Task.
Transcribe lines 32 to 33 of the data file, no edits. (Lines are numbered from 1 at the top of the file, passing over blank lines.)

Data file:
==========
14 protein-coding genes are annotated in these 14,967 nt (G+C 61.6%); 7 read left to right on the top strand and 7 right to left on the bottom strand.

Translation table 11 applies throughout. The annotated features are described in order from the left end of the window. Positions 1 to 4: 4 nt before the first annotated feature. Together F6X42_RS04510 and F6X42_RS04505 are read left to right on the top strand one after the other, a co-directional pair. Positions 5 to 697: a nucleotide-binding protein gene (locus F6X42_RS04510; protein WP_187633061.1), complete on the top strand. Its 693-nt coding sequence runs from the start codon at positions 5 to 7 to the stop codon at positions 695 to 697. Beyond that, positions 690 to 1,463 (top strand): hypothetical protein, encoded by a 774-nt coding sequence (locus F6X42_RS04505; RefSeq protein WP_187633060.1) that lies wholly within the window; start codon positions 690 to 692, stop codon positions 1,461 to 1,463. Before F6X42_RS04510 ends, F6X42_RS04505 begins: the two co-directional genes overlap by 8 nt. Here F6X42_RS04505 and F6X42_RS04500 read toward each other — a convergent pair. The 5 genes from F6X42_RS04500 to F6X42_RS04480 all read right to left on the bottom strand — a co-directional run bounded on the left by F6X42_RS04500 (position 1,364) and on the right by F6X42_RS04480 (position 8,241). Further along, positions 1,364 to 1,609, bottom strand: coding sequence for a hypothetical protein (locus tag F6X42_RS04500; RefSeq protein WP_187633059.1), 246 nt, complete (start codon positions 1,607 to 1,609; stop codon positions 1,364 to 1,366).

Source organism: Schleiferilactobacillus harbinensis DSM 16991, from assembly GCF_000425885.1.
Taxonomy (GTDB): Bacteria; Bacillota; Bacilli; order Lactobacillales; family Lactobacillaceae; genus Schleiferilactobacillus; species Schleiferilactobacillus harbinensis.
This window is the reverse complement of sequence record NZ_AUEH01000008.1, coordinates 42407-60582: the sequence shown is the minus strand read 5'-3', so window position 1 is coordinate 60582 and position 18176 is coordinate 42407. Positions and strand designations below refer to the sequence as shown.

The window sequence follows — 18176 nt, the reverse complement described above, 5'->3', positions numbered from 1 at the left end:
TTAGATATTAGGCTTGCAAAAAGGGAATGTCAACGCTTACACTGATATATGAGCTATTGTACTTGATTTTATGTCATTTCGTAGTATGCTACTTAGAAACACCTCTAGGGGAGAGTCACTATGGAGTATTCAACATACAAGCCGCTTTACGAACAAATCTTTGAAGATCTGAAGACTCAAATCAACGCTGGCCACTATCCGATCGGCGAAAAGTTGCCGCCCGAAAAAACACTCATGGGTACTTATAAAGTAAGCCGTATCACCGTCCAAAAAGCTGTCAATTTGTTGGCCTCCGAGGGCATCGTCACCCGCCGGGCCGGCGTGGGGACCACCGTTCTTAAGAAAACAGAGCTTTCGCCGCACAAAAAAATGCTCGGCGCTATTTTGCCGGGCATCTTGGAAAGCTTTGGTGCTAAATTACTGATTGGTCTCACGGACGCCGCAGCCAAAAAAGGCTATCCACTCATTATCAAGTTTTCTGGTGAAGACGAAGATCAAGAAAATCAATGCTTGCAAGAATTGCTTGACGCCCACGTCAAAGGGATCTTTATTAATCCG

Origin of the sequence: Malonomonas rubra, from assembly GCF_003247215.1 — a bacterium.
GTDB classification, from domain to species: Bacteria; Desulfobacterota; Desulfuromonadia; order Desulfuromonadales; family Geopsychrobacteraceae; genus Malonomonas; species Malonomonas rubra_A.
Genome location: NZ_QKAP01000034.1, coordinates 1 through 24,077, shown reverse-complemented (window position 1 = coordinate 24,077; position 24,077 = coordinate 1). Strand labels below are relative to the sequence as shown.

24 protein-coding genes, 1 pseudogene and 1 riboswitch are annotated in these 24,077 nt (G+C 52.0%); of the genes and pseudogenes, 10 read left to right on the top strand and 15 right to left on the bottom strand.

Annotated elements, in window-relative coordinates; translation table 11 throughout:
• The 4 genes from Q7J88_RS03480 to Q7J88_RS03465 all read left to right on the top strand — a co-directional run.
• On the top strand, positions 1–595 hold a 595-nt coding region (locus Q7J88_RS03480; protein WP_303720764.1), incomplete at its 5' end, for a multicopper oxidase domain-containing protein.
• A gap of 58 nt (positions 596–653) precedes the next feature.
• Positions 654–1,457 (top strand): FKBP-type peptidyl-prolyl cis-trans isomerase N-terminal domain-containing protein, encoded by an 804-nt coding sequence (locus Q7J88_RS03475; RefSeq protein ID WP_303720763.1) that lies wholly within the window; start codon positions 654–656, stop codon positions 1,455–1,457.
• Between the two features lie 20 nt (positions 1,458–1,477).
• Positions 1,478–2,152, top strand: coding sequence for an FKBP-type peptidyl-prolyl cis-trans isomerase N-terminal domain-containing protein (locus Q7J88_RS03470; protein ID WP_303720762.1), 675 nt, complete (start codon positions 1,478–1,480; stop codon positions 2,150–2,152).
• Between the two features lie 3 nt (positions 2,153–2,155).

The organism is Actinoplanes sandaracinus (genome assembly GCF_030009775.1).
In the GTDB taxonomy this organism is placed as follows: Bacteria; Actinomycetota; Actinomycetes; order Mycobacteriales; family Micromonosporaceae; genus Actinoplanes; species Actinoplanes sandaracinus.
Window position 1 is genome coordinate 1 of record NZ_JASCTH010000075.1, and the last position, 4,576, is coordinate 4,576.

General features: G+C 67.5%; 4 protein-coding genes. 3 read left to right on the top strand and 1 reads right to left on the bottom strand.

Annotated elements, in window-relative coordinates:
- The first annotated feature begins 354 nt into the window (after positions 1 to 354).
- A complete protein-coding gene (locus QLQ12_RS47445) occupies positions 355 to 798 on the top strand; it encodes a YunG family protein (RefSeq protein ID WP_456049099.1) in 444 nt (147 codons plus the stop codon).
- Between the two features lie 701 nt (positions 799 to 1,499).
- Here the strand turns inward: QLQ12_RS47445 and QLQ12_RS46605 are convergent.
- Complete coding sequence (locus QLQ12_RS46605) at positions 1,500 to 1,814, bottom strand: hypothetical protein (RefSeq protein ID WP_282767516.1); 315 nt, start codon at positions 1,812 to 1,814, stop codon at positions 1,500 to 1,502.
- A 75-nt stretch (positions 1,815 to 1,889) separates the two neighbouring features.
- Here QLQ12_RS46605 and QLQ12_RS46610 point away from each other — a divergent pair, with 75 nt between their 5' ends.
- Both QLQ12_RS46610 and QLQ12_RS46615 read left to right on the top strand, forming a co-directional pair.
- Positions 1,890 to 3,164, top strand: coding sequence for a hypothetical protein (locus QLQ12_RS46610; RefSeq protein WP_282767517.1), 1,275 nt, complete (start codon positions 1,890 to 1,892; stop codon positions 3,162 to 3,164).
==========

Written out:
- Both QLQ12_RS46610 and QLQ12_RS46615 read left to right on the top strand, forming a co-directional pair.
- Positions 1,890 to 3,164, top strand: coding sequence for a hypothetical protein (locus QLQ12_RS46610; RefSeq protein WP_282767517.1), 1,275 nt, complete (start codon positions 1,890 to 1,892; stop codon positions 3,162 to 3,164).